You can file a criminal complaint with any police body or public prosecutor in writing, verbally in a report or electronically. In the criminal complaint, you should demonstrate what you believe constitutes evidence that the criminal offence has been committed.
If you so request in the criminal complaint, the competent authority must inform you of the measures taken within one month after the complaint was filed. As a victim, you are, in principle, the harmed party and, as such, you have the right to consult the file. You can also apply for information on the status of the proceedings. Such information must be provided to you by the competent authority; this does not apply if such information may be detrimental to the purpose of the criminal proceedings.
Yes. You can receive legal assistance even before the criminal proceedings are initiated and you can receive it throughout the proceedings as well as after its termination. Legal assistance is provided by lawyers. Particularly vulnerable victims may receive legal assistance in criminal proceedings free of charge. Additionally, it may be provided free of charge or at a reduced price to a victim who has suffered severe harm due to an intentional criminal offence, or to the survivor of a victim who has died as a result of a criminal offence; these persons must demonstrate that they do not have sufficient funds. Other victims have the right to legal assistance for a fee.
If you are the harmed party in criminal proceedings and you claim compensation for damage or non-pecuniary harm or the restitution of unjust enrichment, and this claim is at least partially granted to you, the convicted person is obliged to compensate you for the expenses necessary for the reasonable exercise of this claim in the proceedings. If you file a motion for such compensation, the court may still grant it even if your claim was unsuccessful.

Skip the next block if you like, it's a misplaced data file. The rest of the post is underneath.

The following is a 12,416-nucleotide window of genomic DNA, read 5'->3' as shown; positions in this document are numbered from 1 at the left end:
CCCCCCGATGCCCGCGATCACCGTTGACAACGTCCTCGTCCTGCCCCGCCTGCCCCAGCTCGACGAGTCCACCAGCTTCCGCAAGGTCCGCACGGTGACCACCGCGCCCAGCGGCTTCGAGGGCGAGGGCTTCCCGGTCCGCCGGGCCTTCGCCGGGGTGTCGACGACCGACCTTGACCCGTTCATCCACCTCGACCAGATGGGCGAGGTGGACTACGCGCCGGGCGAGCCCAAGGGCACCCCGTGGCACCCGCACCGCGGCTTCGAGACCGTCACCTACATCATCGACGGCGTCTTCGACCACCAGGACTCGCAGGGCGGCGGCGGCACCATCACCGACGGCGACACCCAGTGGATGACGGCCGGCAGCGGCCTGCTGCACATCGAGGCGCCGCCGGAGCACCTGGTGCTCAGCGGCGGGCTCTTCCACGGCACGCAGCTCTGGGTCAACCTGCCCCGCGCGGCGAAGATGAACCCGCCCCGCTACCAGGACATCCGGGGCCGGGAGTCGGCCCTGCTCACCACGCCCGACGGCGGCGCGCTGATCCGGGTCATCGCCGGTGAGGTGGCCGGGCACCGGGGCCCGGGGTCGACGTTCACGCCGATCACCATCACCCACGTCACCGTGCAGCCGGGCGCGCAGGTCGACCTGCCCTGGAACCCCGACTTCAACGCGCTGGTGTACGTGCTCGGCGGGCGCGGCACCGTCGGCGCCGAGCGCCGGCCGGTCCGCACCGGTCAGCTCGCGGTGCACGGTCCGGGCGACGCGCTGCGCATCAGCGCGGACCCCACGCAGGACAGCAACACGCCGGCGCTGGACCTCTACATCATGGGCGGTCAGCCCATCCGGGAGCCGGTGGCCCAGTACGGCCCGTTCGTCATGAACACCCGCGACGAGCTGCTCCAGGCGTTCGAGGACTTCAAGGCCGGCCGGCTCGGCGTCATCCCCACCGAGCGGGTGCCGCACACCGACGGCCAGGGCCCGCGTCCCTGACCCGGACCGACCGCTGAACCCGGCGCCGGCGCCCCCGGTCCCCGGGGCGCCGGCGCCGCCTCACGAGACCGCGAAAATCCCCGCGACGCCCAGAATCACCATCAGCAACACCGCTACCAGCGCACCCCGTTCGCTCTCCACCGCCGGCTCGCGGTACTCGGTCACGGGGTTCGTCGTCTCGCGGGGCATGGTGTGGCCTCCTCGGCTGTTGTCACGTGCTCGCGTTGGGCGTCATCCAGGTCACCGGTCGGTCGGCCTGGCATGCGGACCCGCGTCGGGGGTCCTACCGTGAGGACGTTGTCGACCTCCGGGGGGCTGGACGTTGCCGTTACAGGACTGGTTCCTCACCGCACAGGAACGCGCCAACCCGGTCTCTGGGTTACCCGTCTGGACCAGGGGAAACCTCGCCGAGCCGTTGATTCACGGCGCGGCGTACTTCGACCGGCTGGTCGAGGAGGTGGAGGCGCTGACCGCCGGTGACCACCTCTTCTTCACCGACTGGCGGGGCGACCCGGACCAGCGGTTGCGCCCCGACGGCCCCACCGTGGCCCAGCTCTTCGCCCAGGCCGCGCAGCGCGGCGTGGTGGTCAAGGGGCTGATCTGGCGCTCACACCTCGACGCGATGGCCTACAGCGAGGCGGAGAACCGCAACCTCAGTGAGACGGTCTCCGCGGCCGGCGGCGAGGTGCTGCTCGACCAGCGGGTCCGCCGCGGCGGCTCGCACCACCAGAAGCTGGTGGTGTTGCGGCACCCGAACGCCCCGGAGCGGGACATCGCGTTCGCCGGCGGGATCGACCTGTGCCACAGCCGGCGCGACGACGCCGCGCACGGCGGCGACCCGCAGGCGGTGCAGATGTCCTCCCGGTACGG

If you are a witness, you are entitled to a witness fee. You must claim this fee within 3 days after the interview.
You can oppose this by filing a complaint. The complaint is a means of appeal against the decisions of the police authority and some decisions of the public prosecutor in the pre-trial proceedings, which take the form of a resolution. This way, you, as the harmed party, may oppose for example the resolution to discontinue the case and the resolution to terminate prosecution.
Yes. You (as the harmed party) will be informed of when the main proceedings will be held by the court.
The Czech legal order distinguishes between the term ‘victim’ and the term ‘harmed party’. A harmed party is one of the parties to the criminal proceedings. In principle, the term encompasses all victims, except those who are victims due to a family relationship with a person who has died as a result of a crime.
Therefore, in the Czech judicial system you will be the victim and the harmed party (and hence a party to the criminal proceedings; this does not apply in the case mentioned above) – as a victim, you may claim compensation for damage, non-pecuniary harm or unjust enrichment. In principle, you will also be a witness. Private legal actions do not exist under the Czech legal order; therefore, you cannot be a private prosecutor.
Victims’ rights are governed primarily by the Victims of Crimes Act and they are described in other replies.
The harmed party has a number of rights pursuant to Act No 141/1961, Code of Criminal Procedure, including the possibility to claim compensation for damage and non-pecuniary harm caused by a criminal offence or the restitution of unjust enrichment, or the possibility to appeal against the operative part of the decision on compensation for damage, harm or restitution of unjust enrichment. The harmed party also has the right to file motions for additional evidence, consult the files, attend the trial, attend the public session on appeals, express his or her opinion on the case before the end of the proceedings, take part in negotiating the agreement on guilt and punishment and attend the public session on its approval, the right to be represented by a representative and the right to file appeals and applications in specified cases.
Yes, you can make a statement about the impact of the crime on your life at any stage of the criminal proceedings, both verbally and in writing. As a victim, i.e. as one of the parties to the proceedings, you may search for, present and propose evidence.
At your request, you will receive information:
and you will also be given the final decision ending the proceedings.
Yes, as a harmed party, you have the right to consult the file. However, for serious reasons, you may be denied this right by the public prosecutor or the police authority in the pre-trial proceedings.
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